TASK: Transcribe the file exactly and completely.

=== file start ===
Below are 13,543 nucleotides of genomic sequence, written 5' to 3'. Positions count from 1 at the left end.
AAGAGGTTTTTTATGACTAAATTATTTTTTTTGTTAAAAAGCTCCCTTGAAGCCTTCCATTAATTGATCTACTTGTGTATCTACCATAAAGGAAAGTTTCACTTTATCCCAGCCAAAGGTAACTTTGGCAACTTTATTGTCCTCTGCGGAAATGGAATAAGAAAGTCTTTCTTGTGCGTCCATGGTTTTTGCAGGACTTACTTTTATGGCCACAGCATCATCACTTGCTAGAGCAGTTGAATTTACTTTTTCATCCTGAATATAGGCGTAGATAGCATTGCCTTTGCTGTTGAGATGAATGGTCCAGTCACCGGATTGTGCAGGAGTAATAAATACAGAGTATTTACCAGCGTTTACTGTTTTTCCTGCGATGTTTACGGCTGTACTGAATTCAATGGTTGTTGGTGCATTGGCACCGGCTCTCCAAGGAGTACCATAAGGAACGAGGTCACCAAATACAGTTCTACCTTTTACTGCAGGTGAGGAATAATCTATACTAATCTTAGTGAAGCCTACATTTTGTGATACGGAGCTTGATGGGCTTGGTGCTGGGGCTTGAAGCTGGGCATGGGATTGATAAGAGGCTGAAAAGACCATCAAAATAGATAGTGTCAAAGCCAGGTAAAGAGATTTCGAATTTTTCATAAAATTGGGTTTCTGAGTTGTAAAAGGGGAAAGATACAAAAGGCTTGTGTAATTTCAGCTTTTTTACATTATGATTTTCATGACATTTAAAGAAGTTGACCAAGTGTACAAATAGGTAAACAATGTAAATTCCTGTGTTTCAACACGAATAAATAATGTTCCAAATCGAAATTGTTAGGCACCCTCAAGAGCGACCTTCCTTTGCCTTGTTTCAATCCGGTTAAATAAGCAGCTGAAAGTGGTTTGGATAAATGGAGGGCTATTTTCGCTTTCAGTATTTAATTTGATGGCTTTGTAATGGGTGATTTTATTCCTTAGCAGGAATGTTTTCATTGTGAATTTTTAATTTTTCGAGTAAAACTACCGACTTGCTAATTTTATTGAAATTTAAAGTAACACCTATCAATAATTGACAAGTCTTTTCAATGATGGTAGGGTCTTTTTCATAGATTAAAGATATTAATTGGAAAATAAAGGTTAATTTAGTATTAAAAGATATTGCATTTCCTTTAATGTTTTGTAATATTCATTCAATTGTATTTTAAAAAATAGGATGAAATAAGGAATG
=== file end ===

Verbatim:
Below are 13,543 nucleotides of genomic sequence, written 5' to 3'. Positions count from 1 at the left end.
AAGAGGTTTTTTATGACTAAATTATTTTTTTTGTTAAAAAGCTCCCTTGAAGCCTTCCATTAATTGATCTACTTGTGTATCTACCATAAAGGAAAGTTTCACTTTATCCCAGCCAAAGGTAACTTTGGCAACTTTATTGTCCTCTGCGGAAATGGAATAAGAAAGTCTTTCTTGTGCGTCCATGGTTTTTGCAGGACTTACTTTTATGGCCACAGCATCATCACTTGCTAGAGCAGTTGAATTTACTTTTTCATCCTGAATATAGGCGTAGATAGCATTGCCTTTGCTGTTGAGATGAATGGTCCAGTCACCGGATTGTGCAGGAGTAATAAATACAGAGTATTTACCAGCGTTTACTGTTTTTCCTGCGATGTTTACGGCTGTACTGAATTCAATGGTTGTTGGTGCATTGGCACCGGCTCTCCAAGGAGTACCATAAGGAACGAGGTCACCAAATACAGTTCTACCTTTTACTGCAGGTGAGGAATAATCTATACTAATCTTAGTGAAGCCTACATTTTGTGATACGGAGCTTGATGGGCTTGGTGCTGGGGCTTGAAGCTGGGCATGGGATTGATAAGAGGCTGAAAAGACCATCAAAATAGATAGTGTCAAAGCCAGGTAAAGAGATTTCGAATTTTTCATAAAATTGGGTTTCTGAGTTGTAAAAGGGGAAAGATACAAAAGGCTTGTGTAATTTCAGCTTTTTTACATTATGATTTTCATGACATTTAAAGAAGTTGACCAAGTGTACAAATAGGTAAACAATGTAAATTCCTGTGTTTCAACACGAATAAATAATGTTCCAAATCGAAATTGTTAGGCACCCTCAAGAGCGACCTTCCTTTGCCTTGTTTCAATCCGGTTAAATAAGCAGCTGAAAGTGGTTTGGATAAATGGAGGGCTATTTTCGCTTTCAGTATTTAATTTGATGGCTTTGTAATGGGTGATTTTATTCCTTAGCAGGAATGTTTTCATTGTGAATTTTTAATTTTTCGAGTAAAACTACCGACTTGCTAATTTTATTGAAATTTAAAGTAACACCTATCAATAATTGACAAGTCTTTTCAATGATGGTAGGGTCTTTTTCATAGATTAAAGATATTAATTGGAAAATAAAGGTTAATTTAGTATTAAAAGATATTGCATTTCCTTTAATGTTTTGTAATATTCATTCAATTGTATTTTAAAAAATAGGATGAAATAAGGAATG